Right Thinking From The Left Coast
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Indoctrinate My Parents

The NYT highlights a new paradigm for the environment.  Using kids to indoctrinate their parents into the Way of the Green.  A little light fisking music maestro.

Thursday is the 40th anniversary of the original Earth Day. Over the years, the impact of this once seminal day has lessened.

The reason the impact has lessened, as I noted in an earlier post, is that things have gotten better over the last 40 years.  Our air and water are cleaner; our utilities and cars are cleaner and more efficient; our lives are healthier, happier and longer.  Earth Day was a lot more urgent when cities were drowning in smog and lakes were dying.  The remaining problems—resource shortages, overfishing, etc.—have solutions that are being worked on.  As for global warming, it’s not at all clear how big a problem that’s going to be.

Here’s a move in the right direction: launching this Earth Day is Green My Parents, a nationwide effort to inspire and organize kids to lead their families in measuring and reducing environmental impact at home. Not just on Earth Day, but every day. GMP’s initial goal is to have its first 100 youth advocates train and educate 100 peers (who will then turn to 100 of their respective peers and so on), with the aim of saving families $100 million between now and April 2011.

Am I the only one a little creeped out by this?  We’re one step away from using kids to inform on parents. 

(I’ll also note that what I call “The Hope of The Exponent”—that 100 will teach 100 will teach 100, etc.—is usually the sign of desperate movement.)

How? By washing in cold water, walking or biking to school/work and kicking the bottled-water habit, for example. GMP’s founders suggest that by taking simple steps like those, the average family could save over $1,000 each year.

I’m all in favor of getting rid of bottled water (voluntarily).  But washing in cold water?  Walking to work?  You don’t want to be anywhere on time and smelling good, do you?  All conservation is not equal.  You have to weigh how much money you are saving against how much inconvenience you’re creating.  Kids are notoriously bad at this, as anyone who has spent an hour arguing with a kid about socks can relate.

GMP recognizes that young people are inherently attuned to their environment and understand the importance of protecting it. Conversations I’ve had with kids of late reveal real worries about the future of the planet and concerns about their inability to act.

Bullshit.  As Don Boudreaux notes:

Kids aren’t inherently attuned to the environmental condition of even their own bedrooms, as a peek into a typical twelve-year-old’s room will instantly prove.  So it’s asinine to think that children “inherently” care about the condition of Siberia or of Brazilian rainforests.

Today’s prattling by young people about how awfully dirty the globe is reflects not kids’ “inherent” tuning-in to the global environment but, instead, their indoctrination – performed by teachers and popular media – into the Church of Gaia.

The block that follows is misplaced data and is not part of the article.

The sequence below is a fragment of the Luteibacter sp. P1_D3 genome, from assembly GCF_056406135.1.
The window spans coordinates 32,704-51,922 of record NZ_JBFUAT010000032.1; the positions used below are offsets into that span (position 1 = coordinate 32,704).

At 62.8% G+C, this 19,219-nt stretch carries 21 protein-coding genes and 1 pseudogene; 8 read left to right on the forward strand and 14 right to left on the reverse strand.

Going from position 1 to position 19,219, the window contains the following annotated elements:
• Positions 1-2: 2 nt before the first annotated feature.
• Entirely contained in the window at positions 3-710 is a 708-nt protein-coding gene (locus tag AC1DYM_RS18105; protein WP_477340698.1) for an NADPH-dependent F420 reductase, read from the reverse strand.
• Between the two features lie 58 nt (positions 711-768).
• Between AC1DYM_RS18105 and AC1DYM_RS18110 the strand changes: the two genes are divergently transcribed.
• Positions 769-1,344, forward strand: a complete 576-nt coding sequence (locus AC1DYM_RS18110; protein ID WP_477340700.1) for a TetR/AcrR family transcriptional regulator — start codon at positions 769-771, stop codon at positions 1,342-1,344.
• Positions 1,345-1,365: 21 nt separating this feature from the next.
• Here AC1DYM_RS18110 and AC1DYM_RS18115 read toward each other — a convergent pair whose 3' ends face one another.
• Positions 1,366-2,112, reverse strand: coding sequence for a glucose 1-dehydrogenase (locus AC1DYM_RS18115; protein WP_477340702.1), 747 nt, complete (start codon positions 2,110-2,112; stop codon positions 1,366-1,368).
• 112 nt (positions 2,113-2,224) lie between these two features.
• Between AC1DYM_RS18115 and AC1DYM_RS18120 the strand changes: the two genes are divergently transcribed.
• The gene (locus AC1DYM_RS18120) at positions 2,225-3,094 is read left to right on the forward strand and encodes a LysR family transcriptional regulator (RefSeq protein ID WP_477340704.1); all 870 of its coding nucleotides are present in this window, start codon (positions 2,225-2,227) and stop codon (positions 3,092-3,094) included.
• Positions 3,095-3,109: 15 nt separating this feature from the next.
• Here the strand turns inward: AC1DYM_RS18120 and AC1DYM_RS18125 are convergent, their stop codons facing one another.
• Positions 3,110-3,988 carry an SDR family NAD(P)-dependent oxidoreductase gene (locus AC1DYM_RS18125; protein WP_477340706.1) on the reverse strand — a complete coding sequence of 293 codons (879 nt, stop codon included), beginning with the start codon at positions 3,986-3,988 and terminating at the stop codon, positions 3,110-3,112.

Children who express concern about the environment do so because they are impressionable and are, more often than not, being told doom and gloom stories by their teachers.  Sal 11000 Beta is not old enough for this, but all of my friends with older children have had the experience of their children coming home from school, filled with despair that the planet is being destroyed.  Even in my kid’s day care, she had to bring a list of three things she was doing to save the planet.

Children believe the planet is dying, not because they are inherently attuned to the Earth, but because their teachers tell them the planet is dying.  Even problems that have long been on the upswing—deforestation, acid rain and overpopulation—are still trotted out as the End of the World in our nation’s classrooms.  I once spent part of an afternoon deprogramming a nephew about the deforestation of North America.

The NYT story gets even worse from what I’ve quoted above.  It praises kids for “not thinking about limitations, but about good ideas”.  But our world is defined by limitations.  And the problem with green policy being implemented is not that people don’t care or are unaware of environmental concerns.  It’s that there are always tradeoffs involved and not everyone agrees on the relative weights of the important concerns.

Honestly, Earth Day brings out the worst ideas.  This article is literally praising the indoctrination of impressionable kids so that they can be used to emotionally blackmail their parents into engaging in “green” activities (which are often not green at all).

Sigh. At least there’s always George Carlin to set us right.

Posted by Hal_10000 on 04/25/10 at 06:35 PM in Science and Technology • Permalink

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